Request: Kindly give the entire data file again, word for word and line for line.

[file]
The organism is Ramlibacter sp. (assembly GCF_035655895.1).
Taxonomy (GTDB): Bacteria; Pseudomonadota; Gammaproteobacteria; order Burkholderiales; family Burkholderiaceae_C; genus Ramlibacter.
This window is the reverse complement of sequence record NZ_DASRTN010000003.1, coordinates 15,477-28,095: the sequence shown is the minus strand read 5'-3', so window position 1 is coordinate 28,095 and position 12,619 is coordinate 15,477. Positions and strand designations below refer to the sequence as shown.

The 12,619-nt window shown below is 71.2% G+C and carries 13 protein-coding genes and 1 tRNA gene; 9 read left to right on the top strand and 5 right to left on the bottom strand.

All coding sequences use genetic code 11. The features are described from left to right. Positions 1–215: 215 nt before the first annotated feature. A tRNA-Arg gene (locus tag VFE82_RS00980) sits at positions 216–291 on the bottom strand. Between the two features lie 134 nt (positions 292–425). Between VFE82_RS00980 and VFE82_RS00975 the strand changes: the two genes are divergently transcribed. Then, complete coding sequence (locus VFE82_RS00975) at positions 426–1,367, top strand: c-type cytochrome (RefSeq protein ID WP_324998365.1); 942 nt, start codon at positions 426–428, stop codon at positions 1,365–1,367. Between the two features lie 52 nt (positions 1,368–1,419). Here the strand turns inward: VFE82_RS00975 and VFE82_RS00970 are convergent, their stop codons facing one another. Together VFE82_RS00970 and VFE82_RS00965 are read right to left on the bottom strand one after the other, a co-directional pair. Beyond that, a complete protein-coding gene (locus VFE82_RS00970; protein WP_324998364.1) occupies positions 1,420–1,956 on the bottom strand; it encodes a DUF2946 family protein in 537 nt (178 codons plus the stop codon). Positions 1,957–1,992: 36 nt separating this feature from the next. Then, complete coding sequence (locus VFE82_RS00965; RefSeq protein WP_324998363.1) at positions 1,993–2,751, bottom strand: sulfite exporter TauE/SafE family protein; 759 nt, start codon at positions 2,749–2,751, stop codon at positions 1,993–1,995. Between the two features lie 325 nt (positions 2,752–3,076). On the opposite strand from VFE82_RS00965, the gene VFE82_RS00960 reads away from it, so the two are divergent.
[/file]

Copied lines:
The organism is Ramlibacter sp. (assembly GCF_035655895.1).
Taxonomy (GTDB): Bacteria; Pseudomonadota; Gammaproteobacteria; order Burkholderiales; family Burkholderiaceae_C; genus Ramlibacter.
This window is the reverse complement of sequence record NZ_DASRTN010000003.1, coordinates 15,477-28,095: the sequence shown is the minus strand read 5'-3', so window position 1 is coordinate 28,095 and position 12,619 is coordinate 15,477. Positions and strand designations below refer to the sequence as shown.

The 12,619-nt window shown below is 71.2% G+C and carries 13 protein-coding genes and 1 tRNA gene; 9 read left to right on the top strand and 5 right to left on the bottom strand.

All coding sequences use genetic code 11. The features are described from left to right. Positions 1–215: 215 nt before the first annotated feature. A tRNA-Arg gene (locus tag VFE82_RS00980) sits at positions 216–291 on the bottom strand. Between the two features lie 134 nt (positions 292–425). Between VFE82_RS00980 and VFE82_RS00975 the strand changes: the two genes are divergently transcribed. Then, complete coding sequence (locus VFE82_RS00975) at positions 426–1,367, top strand: c-type cytochrome (RefSeq protein ID WP_324998365.1); 942 nt, start codon at positions 426–428, stop codon at positions 1,365–1,367. Between the two features lie 52 nt (positions 1,368–1,419). Here the strand turns inward: VFE82_RS00975 and VFE82_RS00970 are convergent, their stop codons facing one another. Together VFE82_RS00970 and VFE82_RS00965 are read right to left on the bottom strand one after the other, a co-directional pair. Beyond that, a complete protein-coding gene (locus VFE82_RS00970; protein WP_324998364.1) occupies positions 1,420–1,956 on the bottom strand; it encodes a DUF2946 family protein in 537 nt (178 codons plus the stop codon). Positions 1,957–1,992: 36 nt separating this feature from the next. Then, complete coding sequence (locus VFE82_RS00965; RefSeq protein WP_324998363.1) at positions 1,993–2,751, bottom strand: sulfite exporter TauE/SafE family protein; 759 nt, start codon at positions 2,749–2,751, stop codon at positions 1,993–1,995. Between the two features lie 325 nt (positions 2,752–3,076). On the opposite strand from VFE82_RS00965, the gene VFE82_RS00960 reads away from it, so the two are divergent.